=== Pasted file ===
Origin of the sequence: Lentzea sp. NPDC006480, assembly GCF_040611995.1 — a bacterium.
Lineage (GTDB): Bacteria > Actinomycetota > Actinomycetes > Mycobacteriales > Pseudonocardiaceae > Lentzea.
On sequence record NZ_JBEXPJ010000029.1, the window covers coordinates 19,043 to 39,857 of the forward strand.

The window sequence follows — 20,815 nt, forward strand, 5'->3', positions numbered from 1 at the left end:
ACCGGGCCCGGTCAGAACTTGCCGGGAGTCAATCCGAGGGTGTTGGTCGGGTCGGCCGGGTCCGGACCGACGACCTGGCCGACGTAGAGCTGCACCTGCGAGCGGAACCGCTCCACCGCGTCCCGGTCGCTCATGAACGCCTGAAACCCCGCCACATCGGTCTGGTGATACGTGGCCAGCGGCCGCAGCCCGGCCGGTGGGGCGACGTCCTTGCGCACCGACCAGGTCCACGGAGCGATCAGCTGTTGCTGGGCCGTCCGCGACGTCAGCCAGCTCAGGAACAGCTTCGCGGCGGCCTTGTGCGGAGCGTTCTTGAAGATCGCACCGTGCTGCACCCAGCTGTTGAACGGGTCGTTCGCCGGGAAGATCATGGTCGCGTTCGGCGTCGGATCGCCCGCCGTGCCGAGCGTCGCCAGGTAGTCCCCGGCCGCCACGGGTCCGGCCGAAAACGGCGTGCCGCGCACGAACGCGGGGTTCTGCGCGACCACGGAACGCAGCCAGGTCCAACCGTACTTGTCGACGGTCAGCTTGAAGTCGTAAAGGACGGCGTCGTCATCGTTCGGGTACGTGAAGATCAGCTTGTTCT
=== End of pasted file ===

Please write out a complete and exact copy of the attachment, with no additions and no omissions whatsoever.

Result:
Origin of the sequence: Lentzea sp. NPDC006480, assembly GCF_040611995.1 — a bacterium.
Lineage (GTDB): Bacteria > Actinomycetota > Actinomycetes > Mycobacteriales > Pseudonocardiaceae > Lentzea.
On sequence record NZ_JBEXPJ010000029.1, the window covers coordinates 19,043 to 39,857 of the forward strand.

The window sequence follows — 20,815 nt, forward strand, 5'->3', positions numbered from 1 at the left end:
ACCGGGCCCGGTCAGAACTTGCCGGGAGTCAATCCGAGGGTGTTGGTCGGGTCGGCCGGGTCCGGACCGACGACCTGGCCGACGTAGAGCTGCACCTGCGAGCGGAACCGCTCCACCGCGTCCCGGTCGCTCATGAACGCCTGAAACCCCGCCACATCGGTCTGGTGATACGTGGCCAGCGGCCGCAGCCCGGCCGGTGGGGCGACGTCCTTGCGCACCGACCAGGTCCACGGAGCGATCAGCTGTTGCTGGGCCGTCCGCGACGTCAGCCAGCTCAGGAACAGCTTCGCGGCGGCCTTGTGCGGAGCGTTCTTGAAGATCGCACCGTGCTGCACCCAGCTGTTGAACGGGTCGTTCGCCGGGAAGATCATGGTCGCGTTCGGCGTCGGATCGCCCGCCGTGCCGAGCGTCGCCAGGTAGTCCCCGGCCGCCACGGGTCCGGCCGAAAACGGCGTGCCGCGCACGAACGCGGGGTTCTGCGCGACCACGGAACGCAGCCAGGTCCAACCGTACTTGTCGACGGTCAGCTTGAAGTCGTAAAGGACGGCGTCGTCATCGTTCGGGTACGTGAAGATCAGCTTGTTCT